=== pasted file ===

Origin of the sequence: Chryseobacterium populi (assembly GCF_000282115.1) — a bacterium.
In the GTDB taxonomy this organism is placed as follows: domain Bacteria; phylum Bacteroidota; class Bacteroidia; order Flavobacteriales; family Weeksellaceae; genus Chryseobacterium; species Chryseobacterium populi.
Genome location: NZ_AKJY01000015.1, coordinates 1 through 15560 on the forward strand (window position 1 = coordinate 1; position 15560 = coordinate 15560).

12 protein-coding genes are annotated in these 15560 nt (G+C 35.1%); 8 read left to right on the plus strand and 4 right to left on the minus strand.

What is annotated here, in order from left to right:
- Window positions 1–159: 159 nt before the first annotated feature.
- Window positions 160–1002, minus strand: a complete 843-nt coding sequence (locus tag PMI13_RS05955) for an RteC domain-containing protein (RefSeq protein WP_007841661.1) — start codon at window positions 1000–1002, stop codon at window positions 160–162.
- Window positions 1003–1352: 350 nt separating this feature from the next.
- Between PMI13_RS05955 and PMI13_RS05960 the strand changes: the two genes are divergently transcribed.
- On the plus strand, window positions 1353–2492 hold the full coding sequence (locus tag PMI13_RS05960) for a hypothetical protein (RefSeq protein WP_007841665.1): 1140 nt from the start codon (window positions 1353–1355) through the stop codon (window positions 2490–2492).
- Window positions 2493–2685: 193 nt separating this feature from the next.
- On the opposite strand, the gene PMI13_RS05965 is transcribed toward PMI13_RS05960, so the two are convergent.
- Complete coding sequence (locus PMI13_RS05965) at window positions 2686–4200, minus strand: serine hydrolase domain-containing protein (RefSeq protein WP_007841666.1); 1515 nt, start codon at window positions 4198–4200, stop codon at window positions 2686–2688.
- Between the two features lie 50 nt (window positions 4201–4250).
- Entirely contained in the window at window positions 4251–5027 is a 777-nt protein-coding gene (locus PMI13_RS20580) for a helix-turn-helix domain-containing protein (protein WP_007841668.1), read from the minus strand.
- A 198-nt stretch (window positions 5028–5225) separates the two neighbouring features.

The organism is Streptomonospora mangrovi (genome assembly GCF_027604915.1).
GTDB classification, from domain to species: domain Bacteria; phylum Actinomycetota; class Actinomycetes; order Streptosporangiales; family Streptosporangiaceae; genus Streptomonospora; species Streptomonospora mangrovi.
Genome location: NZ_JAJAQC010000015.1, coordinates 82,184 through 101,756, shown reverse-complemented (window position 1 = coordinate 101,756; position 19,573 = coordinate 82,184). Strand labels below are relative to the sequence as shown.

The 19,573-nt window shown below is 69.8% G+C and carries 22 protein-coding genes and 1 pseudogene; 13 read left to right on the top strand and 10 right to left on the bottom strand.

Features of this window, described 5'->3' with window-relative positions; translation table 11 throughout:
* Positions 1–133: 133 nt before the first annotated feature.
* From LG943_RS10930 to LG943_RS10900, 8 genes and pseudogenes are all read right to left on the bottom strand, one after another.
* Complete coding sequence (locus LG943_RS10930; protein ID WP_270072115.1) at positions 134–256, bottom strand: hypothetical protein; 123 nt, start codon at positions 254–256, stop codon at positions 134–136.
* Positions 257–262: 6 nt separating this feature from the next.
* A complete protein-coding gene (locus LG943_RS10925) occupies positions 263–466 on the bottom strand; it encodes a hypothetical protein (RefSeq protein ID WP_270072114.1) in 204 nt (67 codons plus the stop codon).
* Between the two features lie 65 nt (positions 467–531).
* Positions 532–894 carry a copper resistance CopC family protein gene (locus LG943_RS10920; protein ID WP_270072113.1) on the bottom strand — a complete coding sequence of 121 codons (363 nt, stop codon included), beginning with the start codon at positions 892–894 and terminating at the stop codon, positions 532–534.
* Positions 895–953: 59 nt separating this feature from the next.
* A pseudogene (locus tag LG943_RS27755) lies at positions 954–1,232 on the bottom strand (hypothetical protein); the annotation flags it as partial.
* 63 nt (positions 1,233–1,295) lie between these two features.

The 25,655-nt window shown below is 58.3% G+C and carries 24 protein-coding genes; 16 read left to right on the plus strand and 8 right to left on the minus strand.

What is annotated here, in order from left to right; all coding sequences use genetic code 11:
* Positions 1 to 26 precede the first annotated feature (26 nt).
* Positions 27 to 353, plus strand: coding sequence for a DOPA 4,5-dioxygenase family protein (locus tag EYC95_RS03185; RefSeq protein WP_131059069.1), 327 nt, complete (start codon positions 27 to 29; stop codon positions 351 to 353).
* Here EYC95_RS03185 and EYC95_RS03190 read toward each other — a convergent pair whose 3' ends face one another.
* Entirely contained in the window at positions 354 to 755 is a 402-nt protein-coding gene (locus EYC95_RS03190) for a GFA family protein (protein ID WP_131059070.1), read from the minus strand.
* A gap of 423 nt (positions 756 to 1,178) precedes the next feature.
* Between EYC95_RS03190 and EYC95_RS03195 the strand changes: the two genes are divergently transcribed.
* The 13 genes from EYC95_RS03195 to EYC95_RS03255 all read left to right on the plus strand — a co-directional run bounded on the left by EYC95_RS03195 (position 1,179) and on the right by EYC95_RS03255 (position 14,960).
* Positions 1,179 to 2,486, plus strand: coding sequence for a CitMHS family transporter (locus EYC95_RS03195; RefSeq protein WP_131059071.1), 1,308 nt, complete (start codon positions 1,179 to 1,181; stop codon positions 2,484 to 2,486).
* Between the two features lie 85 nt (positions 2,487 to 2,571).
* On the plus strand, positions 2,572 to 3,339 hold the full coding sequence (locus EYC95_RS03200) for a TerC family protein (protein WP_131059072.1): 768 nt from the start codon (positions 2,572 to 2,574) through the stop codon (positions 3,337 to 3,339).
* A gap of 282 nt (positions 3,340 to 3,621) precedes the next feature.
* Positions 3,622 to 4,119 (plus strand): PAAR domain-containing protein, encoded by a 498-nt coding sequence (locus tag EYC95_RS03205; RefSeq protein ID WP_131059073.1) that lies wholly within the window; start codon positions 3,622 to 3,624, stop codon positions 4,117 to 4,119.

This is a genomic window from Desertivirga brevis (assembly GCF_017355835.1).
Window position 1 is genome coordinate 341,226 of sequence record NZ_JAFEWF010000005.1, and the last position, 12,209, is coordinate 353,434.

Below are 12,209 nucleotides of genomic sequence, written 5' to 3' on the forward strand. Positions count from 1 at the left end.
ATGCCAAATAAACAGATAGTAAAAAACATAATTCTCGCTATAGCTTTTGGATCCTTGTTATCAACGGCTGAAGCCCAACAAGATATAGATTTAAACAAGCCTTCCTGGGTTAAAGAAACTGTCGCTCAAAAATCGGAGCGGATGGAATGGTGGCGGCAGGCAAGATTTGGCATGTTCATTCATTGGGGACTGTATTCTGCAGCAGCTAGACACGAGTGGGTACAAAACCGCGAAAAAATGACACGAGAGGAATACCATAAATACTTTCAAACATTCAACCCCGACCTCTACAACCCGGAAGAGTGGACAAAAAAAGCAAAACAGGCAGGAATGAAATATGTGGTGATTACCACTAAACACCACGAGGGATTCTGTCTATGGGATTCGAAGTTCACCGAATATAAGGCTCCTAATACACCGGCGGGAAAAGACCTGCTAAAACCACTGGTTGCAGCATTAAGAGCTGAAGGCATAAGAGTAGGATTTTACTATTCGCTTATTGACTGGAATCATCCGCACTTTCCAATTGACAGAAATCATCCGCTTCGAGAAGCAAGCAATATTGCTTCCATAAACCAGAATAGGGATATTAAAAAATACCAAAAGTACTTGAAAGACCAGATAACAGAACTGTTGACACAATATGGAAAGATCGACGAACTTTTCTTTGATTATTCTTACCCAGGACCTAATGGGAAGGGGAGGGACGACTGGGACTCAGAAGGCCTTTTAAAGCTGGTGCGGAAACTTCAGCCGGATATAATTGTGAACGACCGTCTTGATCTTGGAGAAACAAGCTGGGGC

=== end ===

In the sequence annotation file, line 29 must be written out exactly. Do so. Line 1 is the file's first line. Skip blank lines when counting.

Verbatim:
* Positions 895–953: 59 nt separating this feature from the next.